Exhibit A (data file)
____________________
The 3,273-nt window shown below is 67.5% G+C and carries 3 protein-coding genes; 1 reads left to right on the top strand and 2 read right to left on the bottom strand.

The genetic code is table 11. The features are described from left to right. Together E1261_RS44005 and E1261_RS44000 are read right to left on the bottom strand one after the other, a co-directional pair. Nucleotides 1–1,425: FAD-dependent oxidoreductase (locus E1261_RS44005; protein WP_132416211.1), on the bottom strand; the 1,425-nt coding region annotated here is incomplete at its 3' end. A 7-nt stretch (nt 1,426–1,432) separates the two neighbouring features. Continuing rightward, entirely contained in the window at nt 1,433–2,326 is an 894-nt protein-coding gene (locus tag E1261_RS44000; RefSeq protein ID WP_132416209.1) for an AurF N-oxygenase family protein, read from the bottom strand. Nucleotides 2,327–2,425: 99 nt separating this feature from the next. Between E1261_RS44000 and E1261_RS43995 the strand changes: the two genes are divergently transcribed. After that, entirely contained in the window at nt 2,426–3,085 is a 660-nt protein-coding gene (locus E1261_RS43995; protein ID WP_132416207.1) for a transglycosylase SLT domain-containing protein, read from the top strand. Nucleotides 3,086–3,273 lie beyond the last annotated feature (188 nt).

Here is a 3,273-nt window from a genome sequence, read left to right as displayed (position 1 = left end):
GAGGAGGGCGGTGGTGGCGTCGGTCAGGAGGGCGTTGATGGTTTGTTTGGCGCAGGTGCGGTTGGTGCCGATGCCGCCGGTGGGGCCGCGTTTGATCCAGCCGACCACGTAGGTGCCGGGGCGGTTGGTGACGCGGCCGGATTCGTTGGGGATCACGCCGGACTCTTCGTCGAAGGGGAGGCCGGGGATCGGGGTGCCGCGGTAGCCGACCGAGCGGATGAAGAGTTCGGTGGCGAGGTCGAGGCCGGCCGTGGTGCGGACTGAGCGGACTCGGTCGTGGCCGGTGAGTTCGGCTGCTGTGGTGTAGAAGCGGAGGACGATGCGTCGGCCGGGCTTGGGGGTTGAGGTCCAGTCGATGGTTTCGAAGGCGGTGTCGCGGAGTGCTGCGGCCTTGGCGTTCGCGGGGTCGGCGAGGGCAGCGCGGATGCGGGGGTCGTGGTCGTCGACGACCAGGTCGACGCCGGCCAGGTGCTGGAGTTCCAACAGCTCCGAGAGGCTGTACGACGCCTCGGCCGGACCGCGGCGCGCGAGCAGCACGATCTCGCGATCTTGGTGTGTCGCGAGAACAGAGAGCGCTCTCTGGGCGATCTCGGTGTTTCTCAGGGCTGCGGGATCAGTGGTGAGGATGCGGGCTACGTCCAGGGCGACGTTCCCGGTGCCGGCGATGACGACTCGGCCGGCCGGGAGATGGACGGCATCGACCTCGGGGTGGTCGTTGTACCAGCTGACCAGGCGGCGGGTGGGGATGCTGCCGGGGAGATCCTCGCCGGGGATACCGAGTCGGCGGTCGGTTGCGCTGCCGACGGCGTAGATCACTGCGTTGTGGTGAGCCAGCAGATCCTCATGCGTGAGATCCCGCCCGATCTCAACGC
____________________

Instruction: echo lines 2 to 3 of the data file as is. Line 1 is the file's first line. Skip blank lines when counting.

The genetic code is table 11. The features are described from left to right. Together E1261_RS44005 and E1261_RS44000 are read right to left on the bottom strand one after the other, a co-directional pair. Nucleotides 1–1,425: FAD-dependent oxidoreductase (locus E1261_RS44005; protein WP_132416211.1), on the bottom strand; the 1,425-nt coding region annotated here is incomplete at its 3' end. A 7-nt stretch (nt 1,426–1,432) separates the two neighbouring features. Continuing rightward, entirely contained in the window at nt 1,433–2,326 is an 894-nt protein-coding gene (locus tag E1261_RS44000; RefSeq protein ID WP_132416209.1) for an AurF N-oxygenase family protein, read from the bottom strand. Nucleotides 2,327–2,425: 99 nt separating this feature from the next. Between E1261_RS44000 and E1261_RS43995 the strand changes: the two genes are divergently transcribed. After that, entirely contained in the window at nt 2,426–3,085 is a 660-nt protein-coding gene (locus E1261_RS43995; protein ID WP_132416207.1) for a transglycosylase SLT domain-containing protein, read from the top strand. Nucleotides 3,086–3,273 lie beyond the last annotated feature (188 nt).

Here is a 3,273-nt window from a genome sequence, read left to right as displayed (position 1 = left end):